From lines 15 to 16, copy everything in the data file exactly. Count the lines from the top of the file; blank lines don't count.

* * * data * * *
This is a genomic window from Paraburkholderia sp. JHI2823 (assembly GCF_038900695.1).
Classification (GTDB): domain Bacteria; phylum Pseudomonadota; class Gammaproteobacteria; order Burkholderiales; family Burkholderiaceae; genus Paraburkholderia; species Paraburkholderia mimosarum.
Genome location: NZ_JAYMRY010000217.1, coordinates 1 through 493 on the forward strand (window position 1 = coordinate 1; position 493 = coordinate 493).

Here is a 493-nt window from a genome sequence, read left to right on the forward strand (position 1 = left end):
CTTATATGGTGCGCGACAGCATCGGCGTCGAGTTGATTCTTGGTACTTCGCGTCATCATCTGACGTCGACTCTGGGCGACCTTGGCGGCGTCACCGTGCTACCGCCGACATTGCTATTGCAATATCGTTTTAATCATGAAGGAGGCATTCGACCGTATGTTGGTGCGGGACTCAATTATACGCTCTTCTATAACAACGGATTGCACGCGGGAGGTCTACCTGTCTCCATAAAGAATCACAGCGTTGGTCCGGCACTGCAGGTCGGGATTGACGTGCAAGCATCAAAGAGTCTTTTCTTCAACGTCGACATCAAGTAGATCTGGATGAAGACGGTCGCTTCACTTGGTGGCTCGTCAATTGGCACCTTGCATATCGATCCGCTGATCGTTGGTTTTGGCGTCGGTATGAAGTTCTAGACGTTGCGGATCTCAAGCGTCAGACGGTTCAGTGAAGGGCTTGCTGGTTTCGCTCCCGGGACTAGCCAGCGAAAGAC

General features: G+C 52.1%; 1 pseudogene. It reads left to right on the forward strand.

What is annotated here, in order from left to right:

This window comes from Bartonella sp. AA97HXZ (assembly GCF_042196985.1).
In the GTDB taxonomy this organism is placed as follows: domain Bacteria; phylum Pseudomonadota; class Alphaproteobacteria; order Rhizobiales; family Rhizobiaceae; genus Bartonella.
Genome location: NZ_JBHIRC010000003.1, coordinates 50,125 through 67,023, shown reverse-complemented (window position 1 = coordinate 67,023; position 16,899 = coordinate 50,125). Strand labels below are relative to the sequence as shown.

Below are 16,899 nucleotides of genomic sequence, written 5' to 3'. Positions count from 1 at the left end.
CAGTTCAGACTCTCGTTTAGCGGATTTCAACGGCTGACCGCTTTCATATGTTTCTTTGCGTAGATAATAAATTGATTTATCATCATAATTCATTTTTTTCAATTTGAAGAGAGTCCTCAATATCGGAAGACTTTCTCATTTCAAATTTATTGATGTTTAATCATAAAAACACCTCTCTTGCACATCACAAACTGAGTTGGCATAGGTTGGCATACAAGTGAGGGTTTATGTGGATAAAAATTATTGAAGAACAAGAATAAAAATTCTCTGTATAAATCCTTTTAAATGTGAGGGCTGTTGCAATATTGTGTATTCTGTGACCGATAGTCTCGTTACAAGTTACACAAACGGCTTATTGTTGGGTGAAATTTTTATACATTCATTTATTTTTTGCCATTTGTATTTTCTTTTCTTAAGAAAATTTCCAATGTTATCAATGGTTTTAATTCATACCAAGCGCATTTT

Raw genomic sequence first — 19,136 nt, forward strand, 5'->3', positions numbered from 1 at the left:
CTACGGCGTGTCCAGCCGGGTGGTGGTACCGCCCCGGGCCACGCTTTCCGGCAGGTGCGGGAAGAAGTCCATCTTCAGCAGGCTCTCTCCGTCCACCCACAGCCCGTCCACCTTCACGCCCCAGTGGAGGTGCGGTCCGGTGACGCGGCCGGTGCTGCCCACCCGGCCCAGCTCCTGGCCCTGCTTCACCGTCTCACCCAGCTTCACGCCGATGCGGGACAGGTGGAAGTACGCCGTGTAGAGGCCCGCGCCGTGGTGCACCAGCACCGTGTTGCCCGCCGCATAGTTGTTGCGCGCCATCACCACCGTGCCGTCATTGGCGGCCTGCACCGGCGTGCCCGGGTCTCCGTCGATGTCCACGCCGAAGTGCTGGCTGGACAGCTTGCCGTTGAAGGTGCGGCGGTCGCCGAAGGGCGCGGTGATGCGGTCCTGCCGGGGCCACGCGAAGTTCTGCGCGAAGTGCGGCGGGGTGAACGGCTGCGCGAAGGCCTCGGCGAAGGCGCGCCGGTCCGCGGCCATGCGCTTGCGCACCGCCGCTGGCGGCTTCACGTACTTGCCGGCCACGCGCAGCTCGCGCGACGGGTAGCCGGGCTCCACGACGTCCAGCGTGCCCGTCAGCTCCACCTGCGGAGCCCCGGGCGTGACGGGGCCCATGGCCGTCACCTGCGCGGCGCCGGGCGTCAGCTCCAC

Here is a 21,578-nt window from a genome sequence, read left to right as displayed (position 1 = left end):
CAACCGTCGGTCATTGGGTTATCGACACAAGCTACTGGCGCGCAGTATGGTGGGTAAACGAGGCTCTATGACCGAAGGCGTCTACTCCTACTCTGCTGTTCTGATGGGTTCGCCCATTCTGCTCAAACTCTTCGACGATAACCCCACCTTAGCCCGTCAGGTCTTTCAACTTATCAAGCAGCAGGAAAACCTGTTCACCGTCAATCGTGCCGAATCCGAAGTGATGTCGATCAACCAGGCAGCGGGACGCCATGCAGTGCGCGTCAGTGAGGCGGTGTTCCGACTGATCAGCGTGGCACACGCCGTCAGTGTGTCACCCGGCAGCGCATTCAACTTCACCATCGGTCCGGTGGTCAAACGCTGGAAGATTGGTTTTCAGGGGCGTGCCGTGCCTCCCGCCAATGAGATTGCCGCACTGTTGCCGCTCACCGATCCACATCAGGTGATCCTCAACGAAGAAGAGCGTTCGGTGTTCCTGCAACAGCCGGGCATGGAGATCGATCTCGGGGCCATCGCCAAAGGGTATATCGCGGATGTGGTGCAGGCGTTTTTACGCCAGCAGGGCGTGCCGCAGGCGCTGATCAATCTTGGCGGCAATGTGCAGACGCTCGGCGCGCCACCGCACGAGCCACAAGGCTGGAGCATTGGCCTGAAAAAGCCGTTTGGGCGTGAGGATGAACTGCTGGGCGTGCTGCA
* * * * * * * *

Here is a 21,578-nt window from a genome sequence, read left to right as displayed (position 1 = left end):
CAACCGTCGGTCATTGGGTTATCGACACAAGCTACTGGCGCGCAGTATGGTGGGTAAACGAGGCTCTATGACCGAAGGCGTCTACTCCTACTCTGCTGTTCTGATGGGTTCGCCCATTCTGCTCAAACTCTTCGACGATAACCCCACCTTAGCCCGTCAGGTCTTTCAACTTATCAAGCAGCAGGAAAACCTGTTCACCGTCAATCGTGCCGAATCCGAAGTGATGTCGATCAACCAGGCAGCGGGACGCCATGCAGTGCGCGTCAGTGAGGCGGTGTTCCGACTGATCAGCGTGGCACACGCCGTCAGTGTGTCACCCGGCAGCGCATTCAACTTCACCATCGGTCCGGTGGTCAAACGCTGGAAGATTGGTTTTCAGGGGCGTGCCGTGCCTCCCGCCAATGAGATTGCCGCACTGTTGCCGCTCACCGATCCACATCAGGTGATCCTCAACGAAGAAGAGCGTTCGGTGTTCCTGCAACAGCCGGGCATGGAGATCGATCTCGGGGCCATCGCCAAAGGGTATATCGCGGATGTGGTGCAGGCGTTTTTACGCCAGCAGGGCGTGCCGCAGGCGCTGATCAATCTTGGCGGCAATGTGCAGACGCTCGGCGCGCCACCGCACGAGCCACAAGGCTGGAGCATTGGCCTGAAAAAGCCGTTTGGGCGTGAGGATGAACTGCTGGGCGTGCTGCA